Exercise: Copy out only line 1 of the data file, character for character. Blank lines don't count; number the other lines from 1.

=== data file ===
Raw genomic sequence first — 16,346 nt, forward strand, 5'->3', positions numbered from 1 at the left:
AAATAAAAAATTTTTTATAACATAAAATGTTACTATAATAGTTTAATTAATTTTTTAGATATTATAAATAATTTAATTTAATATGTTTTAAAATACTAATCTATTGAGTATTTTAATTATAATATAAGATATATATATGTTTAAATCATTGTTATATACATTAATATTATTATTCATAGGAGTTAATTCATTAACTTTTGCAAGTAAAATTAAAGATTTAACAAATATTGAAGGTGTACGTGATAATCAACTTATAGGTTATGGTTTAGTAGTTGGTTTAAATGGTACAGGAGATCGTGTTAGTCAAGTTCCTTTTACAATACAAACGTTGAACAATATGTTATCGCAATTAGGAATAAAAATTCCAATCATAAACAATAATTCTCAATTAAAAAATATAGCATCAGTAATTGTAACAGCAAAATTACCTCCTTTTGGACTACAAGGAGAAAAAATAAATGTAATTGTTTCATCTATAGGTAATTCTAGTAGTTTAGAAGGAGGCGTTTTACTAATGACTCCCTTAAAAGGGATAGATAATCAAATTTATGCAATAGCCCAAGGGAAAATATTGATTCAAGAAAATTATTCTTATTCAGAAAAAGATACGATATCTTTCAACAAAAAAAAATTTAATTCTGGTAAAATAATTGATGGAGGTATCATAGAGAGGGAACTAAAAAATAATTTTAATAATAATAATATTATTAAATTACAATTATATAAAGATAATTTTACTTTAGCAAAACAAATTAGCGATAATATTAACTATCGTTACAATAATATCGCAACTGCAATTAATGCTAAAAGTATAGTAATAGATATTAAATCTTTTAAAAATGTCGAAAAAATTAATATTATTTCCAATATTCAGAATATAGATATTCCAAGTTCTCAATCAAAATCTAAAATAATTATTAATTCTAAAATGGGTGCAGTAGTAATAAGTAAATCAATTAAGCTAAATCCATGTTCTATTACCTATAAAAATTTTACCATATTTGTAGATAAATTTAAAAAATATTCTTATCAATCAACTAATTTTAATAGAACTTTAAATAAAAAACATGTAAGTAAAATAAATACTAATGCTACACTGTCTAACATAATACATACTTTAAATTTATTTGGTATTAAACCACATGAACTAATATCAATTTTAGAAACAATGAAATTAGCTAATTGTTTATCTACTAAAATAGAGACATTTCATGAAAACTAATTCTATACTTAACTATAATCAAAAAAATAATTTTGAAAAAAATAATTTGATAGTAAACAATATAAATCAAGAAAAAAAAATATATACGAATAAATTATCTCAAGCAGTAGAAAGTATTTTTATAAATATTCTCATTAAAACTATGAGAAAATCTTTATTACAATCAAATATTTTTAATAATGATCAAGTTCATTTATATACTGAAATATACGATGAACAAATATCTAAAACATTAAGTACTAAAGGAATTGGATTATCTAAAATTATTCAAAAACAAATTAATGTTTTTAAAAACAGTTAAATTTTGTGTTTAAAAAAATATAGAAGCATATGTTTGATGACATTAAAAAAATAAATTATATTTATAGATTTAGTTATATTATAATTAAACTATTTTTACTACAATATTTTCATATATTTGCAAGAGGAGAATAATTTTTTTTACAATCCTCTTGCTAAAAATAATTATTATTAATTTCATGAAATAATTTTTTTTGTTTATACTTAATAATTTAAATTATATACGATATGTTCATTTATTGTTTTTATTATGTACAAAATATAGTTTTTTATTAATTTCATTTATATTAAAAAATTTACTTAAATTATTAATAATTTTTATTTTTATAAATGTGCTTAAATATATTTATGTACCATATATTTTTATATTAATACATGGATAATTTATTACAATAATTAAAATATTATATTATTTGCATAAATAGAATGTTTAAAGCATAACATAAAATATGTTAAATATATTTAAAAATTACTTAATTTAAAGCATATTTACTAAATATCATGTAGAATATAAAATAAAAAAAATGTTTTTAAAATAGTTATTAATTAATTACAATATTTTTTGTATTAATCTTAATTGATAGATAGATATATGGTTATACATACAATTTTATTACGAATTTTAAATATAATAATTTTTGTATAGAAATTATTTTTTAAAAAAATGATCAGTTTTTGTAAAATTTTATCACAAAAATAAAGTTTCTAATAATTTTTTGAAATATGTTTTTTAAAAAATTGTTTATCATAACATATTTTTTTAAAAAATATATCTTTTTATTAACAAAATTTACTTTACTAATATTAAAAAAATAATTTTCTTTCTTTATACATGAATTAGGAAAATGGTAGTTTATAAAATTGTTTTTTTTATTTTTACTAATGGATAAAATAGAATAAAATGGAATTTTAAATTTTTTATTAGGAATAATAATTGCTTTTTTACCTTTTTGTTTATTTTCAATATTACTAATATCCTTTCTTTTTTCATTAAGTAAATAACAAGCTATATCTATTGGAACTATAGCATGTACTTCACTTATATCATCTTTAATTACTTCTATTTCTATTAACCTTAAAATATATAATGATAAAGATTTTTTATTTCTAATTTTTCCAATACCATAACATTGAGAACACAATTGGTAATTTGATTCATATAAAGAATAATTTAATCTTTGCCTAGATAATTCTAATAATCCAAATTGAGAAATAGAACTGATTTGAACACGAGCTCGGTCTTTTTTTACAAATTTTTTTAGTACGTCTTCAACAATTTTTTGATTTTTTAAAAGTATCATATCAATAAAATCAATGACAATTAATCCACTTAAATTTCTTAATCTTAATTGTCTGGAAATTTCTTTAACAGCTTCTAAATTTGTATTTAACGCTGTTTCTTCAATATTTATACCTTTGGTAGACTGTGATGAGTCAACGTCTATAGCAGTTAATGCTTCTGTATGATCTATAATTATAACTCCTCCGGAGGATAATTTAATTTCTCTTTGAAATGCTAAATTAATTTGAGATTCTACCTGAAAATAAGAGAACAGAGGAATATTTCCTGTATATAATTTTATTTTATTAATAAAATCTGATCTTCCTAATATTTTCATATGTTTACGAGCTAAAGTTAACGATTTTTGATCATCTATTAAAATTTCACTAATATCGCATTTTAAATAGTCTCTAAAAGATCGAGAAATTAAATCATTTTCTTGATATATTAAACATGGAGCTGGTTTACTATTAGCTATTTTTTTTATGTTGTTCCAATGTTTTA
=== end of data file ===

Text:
Raw genomic sequence first — 16,346 nt, forward strand, 5'->3', positions numbered from 1 at the left: